Twitter’s former security chief claimed the company misled regulators about its poor cybersecurity protections and its negligence in trying to root out fake accounts that spread misinformation, according to a whistleblower complaint filed with U.S. officials.
The revelation could create serious legal and financial problems for the social media platform, which is currently trying to force Tesla CEO Elon Musk to follow through on his $44 billion offer to buy the company. Several members of Congress on Tuesday called on regulators to investigate the claims.
Peter Zatko, who served as Twitter’s security chief until he was fired earlier this year, filed complaints last month with the US Securities and Exchange Commission, the Federal Trade Commission and the Justice Department. Whistleblower Aid, a legal nonprofit that works with Zatko, confirmed the authenticity of a redacted copy of the complaint posted online by the Washington Post.
“It was a last resort for him,” John Tye, the group’s co-founder and director of disclosures, said in an interview Tuesday. He said Zatko had exhausted all attempts to resolve his problems within the company before he was fired in January.
Among Zatko’s most serious allegations is that Twitter violated the terms of a 2011 FTC settlement by falsely claiming that it had taken stronger measures to protect the security and privacy of its users. Zatko also accuses the company of fraud related to the handling of “spam” or fake accounts, an allegation that underlies Musk. attempt to abandon the Twitter takeover.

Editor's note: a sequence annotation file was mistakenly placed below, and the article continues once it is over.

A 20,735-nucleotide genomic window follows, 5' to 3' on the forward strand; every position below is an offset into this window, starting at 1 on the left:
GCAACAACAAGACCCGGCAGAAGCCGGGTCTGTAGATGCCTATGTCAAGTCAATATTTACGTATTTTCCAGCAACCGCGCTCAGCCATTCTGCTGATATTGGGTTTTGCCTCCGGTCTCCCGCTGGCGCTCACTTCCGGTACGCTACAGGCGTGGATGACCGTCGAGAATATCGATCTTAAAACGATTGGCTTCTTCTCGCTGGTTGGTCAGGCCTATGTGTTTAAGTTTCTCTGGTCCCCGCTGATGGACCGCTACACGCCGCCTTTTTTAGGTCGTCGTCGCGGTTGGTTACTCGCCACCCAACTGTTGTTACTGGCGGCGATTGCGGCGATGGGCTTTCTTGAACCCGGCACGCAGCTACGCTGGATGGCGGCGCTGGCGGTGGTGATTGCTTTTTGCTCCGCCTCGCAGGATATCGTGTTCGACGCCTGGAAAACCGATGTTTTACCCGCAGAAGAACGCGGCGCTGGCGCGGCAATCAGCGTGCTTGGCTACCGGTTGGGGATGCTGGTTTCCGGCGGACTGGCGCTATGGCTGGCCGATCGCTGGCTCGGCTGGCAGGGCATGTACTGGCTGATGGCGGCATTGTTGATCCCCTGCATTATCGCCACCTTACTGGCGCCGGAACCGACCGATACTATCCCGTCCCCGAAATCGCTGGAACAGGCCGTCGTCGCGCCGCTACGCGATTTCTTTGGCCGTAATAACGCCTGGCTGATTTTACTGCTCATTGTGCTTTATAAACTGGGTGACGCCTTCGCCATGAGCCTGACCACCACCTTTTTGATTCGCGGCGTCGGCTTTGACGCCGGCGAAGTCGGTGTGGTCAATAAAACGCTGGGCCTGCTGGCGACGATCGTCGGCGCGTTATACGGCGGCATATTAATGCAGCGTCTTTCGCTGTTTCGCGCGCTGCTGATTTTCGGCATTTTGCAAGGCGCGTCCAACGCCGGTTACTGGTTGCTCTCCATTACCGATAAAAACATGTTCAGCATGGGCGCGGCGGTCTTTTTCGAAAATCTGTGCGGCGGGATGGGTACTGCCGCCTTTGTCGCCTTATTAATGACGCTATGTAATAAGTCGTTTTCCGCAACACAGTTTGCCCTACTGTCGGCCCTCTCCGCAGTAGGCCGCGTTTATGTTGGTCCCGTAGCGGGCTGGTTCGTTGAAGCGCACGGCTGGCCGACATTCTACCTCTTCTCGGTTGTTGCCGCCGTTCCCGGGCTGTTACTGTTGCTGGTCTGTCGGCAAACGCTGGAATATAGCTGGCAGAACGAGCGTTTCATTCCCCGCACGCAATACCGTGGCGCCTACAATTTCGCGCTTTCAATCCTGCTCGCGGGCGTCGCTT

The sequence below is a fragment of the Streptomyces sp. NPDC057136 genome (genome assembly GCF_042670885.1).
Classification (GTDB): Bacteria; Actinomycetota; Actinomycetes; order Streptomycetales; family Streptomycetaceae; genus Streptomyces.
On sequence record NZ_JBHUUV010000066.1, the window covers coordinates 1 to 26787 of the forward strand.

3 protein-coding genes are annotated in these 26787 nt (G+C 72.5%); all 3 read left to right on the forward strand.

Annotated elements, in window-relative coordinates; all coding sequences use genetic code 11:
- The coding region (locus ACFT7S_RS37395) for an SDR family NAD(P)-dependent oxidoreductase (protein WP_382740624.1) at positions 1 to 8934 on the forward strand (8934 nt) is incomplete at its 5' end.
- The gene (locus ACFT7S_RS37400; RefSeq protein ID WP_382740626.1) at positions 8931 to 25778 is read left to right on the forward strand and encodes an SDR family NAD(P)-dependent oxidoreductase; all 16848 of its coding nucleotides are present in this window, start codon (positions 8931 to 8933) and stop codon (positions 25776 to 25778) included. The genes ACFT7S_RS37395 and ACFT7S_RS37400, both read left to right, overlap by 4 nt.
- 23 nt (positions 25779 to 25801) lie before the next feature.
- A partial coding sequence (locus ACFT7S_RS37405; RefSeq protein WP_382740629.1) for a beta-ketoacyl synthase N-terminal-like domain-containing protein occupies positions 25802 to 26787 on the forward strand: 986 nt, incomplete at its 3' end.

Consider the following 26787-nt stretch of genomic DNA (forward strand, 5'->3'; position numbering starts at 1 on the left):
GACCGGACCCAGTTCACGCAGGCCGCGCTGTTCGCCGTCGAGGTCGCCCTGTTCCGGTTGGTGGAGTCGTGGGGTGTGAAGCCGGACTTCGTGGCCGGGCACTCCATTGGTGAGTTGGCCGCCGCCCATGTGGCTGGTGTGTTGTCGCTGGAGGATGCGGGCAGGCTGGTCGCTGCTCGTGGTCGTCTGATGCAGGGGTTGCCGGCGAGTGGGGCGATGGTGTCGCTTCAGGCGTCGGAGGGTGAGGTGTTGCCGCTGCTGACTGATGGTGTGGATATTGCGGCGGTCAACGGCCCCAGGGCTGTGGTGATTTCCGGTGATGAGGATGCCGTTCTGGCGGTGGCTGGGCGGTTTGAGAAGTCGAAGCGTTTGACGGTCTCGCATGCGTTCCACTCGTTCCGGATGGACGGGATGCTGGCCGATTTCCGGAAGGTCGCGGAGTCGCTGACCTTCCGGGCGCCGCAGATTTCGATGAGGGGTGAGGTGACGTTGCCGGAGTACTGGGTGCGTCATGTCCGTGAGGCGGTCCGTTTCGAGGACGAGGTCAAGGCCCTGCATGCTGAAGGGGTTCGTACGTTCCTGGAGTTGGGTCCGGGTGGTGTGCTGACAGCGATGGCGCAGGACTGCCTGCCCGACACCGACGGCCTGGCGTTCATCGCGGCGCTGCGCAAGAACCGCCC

Shares of Twitter Inc. on Tuesday. fell by more than 7%.
Better known by his hacker name “Mudge,” Zatko is a highly respected cybersecurity expert who first rose to prominence in the 1990s and later held senior positions at the Pentagon’s Defense Advanced Research Projects Agency and Google.
He joined Twitter at the urging of then-CEO Jack Dorsey in late 2020, the same year the company suffered a nasty security breach involving hackers who compromised the Twitter accounts of world leaders, celebrities and tech moguls, including Musk. in an attempt scamming their subscribers for bitcoins.
Twitter said in a prepared statement Tuesday that Zatko was fired for “ineffective leadership and poor performance” and said “the allegations and opportune timing appear designed to attract attention and harm Twitter, its customers and shareholders.” The company called his complaint a “false narrative” that is “riddled with inconsistencies and inaccuracies and lacks important context.”
Zatko’s attorneys, Debra Katz and Alexis Ronnikher, said Twitter’s allegation of his poor performance is false and that he has repeatedly raised concerns about “grossly inadequate information security systems” to Twitter’s senior executives and board of directors. The lawyers said that in late 2021, after the board received “whitewashed” information about those security concerns, Zatko escalated his concerns, “conflicted” with CEO Parag Agrawal and board member Omid Kardestani and was fired two weeks later.
The 84-page complaint describes Twitter’s broken corporate culture, which lacks effective leadership and where, according to Zatko, senior executives practiced “willful disregard” for pressing issues. His description of Dorsey’s leadership style is particularly scathing; he described the Twitter founder as “extremely disengaged” in the final months of his tenure as CEO, to the point where he didn’t even speak up during meetings about the complex issues facing the company.
Zatko said he heard from colleagues that Dorsey would be silent for “days or weeks.” Dorsey announced that he will step down as CEO of Twitter in November 2021.